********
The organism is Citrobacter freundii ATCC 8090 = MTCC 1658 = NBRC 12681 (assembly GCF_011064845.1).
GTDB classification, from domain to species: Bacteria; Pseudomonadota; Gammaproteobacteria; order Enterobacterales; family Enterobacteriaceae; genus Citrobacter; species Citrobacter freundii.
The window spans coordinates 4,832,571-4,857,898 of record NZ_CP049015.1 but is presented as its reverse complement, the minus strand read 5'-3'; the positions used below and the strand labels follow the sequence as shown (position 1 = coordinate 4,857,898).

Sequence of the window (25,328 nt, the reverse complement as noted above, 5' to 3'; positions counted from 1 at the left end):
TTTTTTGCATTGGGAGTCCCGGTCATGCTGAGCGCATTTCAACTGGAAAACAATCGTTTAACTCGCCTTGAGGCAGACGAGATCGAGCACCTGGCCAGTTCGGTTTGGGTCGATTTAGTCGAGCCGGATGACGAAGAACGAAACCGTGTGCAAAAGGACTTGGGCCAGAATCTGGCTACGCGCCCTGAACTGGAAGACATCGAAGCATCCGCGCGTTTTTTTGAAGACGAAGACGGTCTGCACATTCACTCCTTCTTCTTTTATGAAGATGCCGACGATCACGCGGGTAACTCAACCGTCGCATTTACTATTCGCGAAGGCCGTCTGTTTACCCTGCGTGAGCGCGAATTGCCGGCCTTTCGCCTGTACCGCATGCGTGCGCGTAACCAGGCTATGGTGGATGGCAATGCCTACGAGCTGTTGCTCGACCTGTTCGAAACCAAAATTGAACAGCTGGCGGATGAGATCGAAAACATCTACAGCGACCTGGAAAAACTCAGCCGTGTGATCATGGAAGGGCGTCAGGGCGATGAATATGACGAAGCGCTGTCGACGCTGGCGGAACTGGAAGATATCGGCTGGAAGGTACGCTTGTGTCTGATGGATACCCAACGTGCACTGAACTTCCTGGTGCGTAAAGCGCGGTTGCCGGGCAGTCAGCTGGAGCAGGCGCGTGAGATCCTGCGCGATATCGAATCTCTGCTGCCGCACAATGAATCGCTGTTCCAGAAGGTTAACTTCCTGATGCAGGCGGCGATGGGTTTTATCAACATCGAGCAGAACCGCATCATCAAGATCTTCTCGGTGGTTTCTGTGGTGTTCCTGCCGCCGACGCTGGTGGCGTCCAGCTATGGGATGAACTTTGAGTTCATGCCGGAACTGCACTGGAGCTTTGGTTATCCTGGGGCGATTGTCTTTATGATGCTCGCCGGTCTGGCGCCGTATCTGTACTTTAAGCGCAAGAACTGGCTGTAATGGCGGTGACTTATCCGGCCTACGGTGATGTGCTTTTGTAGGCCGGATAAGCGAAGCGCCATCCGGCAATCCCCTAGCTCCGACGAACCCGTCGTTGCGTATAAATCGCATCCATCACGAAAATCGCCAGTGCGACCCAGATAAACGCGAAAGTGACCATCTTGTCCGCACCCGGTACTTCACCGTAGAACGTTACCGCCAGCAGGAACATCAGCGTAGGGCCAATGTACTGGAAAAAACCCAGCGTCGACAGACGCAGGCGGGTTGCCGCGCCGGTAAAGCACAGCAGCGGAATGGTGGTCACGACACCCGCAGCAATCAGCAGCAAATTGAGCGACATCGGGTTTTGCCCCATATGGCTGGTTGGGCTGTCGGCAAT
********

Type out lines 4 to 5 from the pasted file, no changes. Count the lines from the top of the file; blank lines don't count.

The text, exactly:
Sequence of the window (25,328 nt, the reverse complement as noted above, 5' to 3'; positions counted from 1 at the left end):
TTTTTTGCATTGGGAGTCCCGGTCATGCTGAGCGCATTTCAACTGGAAAACAATCGTTTAACTCGCCTTGAGGCAGACGAGATCGAGCACCTGGCCAGTTCGGTTTGGGTCGATTTAGTCGAGCCGGATGACGAAGAACGAAACCGTGTGCAAAAGGACTTGGGCCAGAATCTGGCTACGCGCCCTGAACTGGAAGACATCGAAGCATCCGCGCGTTTTTTTGAAGACGAAGACGGTCTGCACATTCACTCCTTCTTCTTTTATGAAGATGCCGACGATCACGCGGGTAACTCAACCGTCGCATTTACTATTCGCGAAGGCCGTCTGTTTACCCTGCGTGAGCGCGAATTGCCGGCCTTTCGCCTGTACCGCATGCGTGCGCGTAACCAGGCTATGGTGGATGGCAATGCCTACGAGCTGTTGCTCGACCTGTTCGAAACCAAAATTGAACAGCTGGCGGATGAGATCGAAAACATCTACAGCGACCTGGAAAAACTCAGCCGTGTGATCATGGAAGGGCGTCAGGGCGATGAATATGACGAAGCGCTGTCGACGCTGGCGGAACTGGAAGATATCGGCTGGAAGGTACGCTTGTGTCTGATGGATACCCAACGTGCACTGAACTTCCTGGTGCGTAAAGCGCGGTTGCCGGGCAGTCAGCTGGAGCAGGCGCGTGAGATCCTGCGCGATATCGAATCTCTGCTGCCGCACAATGAATCGCTGTTCCAGAAGGTTAACTTCCTGATGCAGGCGGCGATGGGTTTTATCAACATCGAGCAGAACCGCATCATCAAGATCTTCTCGGTGGTTTCTGTGGTGTTCCTGCCGCCGACGCTGGTGGCGTCCAGCTATGGGATGAACTTTGAGTTCATGCCGGAACTGCACTGGAGCTTTGGTTATCCTGGGGCGATTGTCTTTATGATGCTCGCCGGTCTGGCGCCGTATCTGTACTTTAAGCGCAAGAACTGGCTGTAATGGCGGTGACTTATCCGGCCTACGGTGATGTGCTTTTGTAGGCCGGATAAGCGAAGCGCCATCCGGCAATCCCCTAGCTCCGACGAACCCGTCGTTGCGTATAAATCGCATCCATCACGAAAATCGCCAGTGCGACCCAGATAAACGCGAAAGTGACCATCTTGTCCGCACCCGGTACTTCACCGTAGAACGTTACCGCCAGCAGGAACATCAGCGTAGGGCCAATGTACTGGAAAAAACCCAGCGTCGACAGACGCAGGCGGGTTGCCGCGCCGGTAAAGCACAGCAGCGGAATGGTGGTCACGACACCCGCAGCAATCAGCAGCAAATTGAGCGACATCGGGTTTTGCCCCATATGGCTGGTTGGGCTGTCGGCAAT